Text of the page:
I hear you on the "no tax breaks" too. I've been paying taxes in this town for nearly 33 years - my kids are out of the school system - and I get no tax break for reducing the impact on CPS. Unlike those who just move here for the school system and will likely leave as soon as their kids are out, I have no plans on leaving. And for those who like to complain about the senior tax breaks, too bad. Most have lived here even longer than I have. They deserve every break they can get.

Anne Giddings said...

This retired educator (Full disclosure: former high school math teacher, math department chairman, high school assistant principal, middle school principal, curriculum supervisor, assistant superintendent) cannot resist adding her two cents to this topic.

I strongly agree with retired teacher that standardized tests can be helpful if they test what is being taught. Each district sets its own curriculum, and although most districts follow the outline the state provides for its tests, there is no guarantee that they match. And, though there is some cognizance of spelling and other writing “conventions” on the CMT, important since these conventions help the reader to understand the intent of the writer, students are still not always taught spelling rules. They should be, although this senior citizen was taught spelling rules and lots of phonics back in the dark ages, and I remember my 4th grade teacher telling my mother, “Anne spells phonetically, not necessarily correctly.” One has to give some attention to spelling, and check for typos; take some time to look at what has been written; that should be taught, also. (Similar to checking math work for possible errors, rather than just writing an answer and rushing on to the next problem…..)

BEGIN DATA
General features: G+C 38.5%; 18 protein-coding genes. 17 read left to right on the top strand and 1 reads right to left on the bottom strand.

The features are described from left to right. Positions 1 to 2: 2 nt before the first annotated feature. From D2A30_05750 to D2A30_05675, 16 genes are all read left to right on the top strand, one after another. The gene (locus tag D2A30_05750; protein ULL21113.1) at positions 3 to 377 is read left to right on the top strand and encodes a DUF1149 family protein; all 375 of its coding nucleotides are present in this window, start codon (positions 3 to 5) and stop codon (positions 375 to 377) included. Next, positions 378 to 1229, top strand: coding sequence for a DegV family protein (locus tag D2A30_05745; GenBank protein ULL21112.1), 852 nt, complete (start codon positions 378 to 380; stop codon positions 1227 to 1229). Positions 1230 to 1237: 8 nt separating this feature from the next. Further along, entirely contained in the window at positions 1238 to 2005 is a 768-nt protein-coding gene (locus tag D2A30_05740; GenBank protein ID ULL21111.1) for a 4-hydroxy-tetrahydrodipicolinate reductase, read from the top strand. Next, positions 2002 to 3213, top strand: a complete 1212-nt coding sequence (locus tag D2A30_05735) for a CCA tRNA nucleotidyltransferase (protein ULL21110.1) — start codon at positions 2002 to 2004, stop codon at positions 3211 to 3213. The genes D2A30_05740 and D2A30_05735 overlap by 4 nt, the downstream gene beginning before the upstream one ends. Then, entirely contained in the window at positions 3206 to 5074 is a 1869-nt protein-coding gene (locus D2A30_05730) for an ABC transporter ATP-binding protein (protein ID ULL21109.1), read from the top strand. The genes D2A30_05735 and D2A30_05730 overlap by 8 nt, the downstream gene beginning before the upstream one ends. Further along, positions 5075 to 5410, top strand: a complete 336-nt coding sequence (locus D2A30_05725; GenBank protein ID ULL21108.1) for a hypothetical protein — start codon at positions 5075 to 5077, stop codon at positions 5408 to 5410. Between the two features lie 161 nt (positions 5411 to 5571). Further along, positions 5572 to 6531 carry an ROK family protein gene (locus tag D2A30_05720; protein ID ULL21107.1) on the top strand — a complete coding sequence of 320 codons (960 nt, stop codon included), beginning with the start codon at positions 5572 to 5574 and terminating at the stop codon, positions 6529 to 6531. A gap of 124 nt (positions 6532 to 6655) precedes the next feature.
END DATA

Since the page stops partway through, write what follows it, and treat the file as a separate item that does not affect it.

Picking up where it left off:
There is a problem in using standardized tests to judge school systems, since particularly in districts such as Cheshire, many students enter school having had a variety of excellent learning opportunities at home: literacy rich homes with parents reading and using large vocabularies when talking to their children; private pre-kindergarten; travel; exposure to theater, art and musical performances; restriction on TV watching; etc. Historically, CT state testing, CMT and CAPT scores, tend to show a correlation with town demographics.

Also, one test a year will not show growth made by a child. A pre-test in the fall and a post-test in the spring would come closer to showing the effects of the schooling for that year, but would still not show the cause of the student achievement. Cheshire has generally good CMT/CAPT scores, and we would expect that to be the case.

I do know that NCLB has helped to nudge some school districts to pay more attention to the % of students scoring below goal, rather than just congratulating themselves on the % that score above goal. Attention should be paid to individuals who could achieve more, not matter where they score.

What does decent research show is the single most important factor in student learning? Not turf. Not smartboards. The factor is the teacher. We want playing fields to be safe for users and technology can make learning less tedious—help to motivate students. But technology is not the silver bullet. There is no easy answer.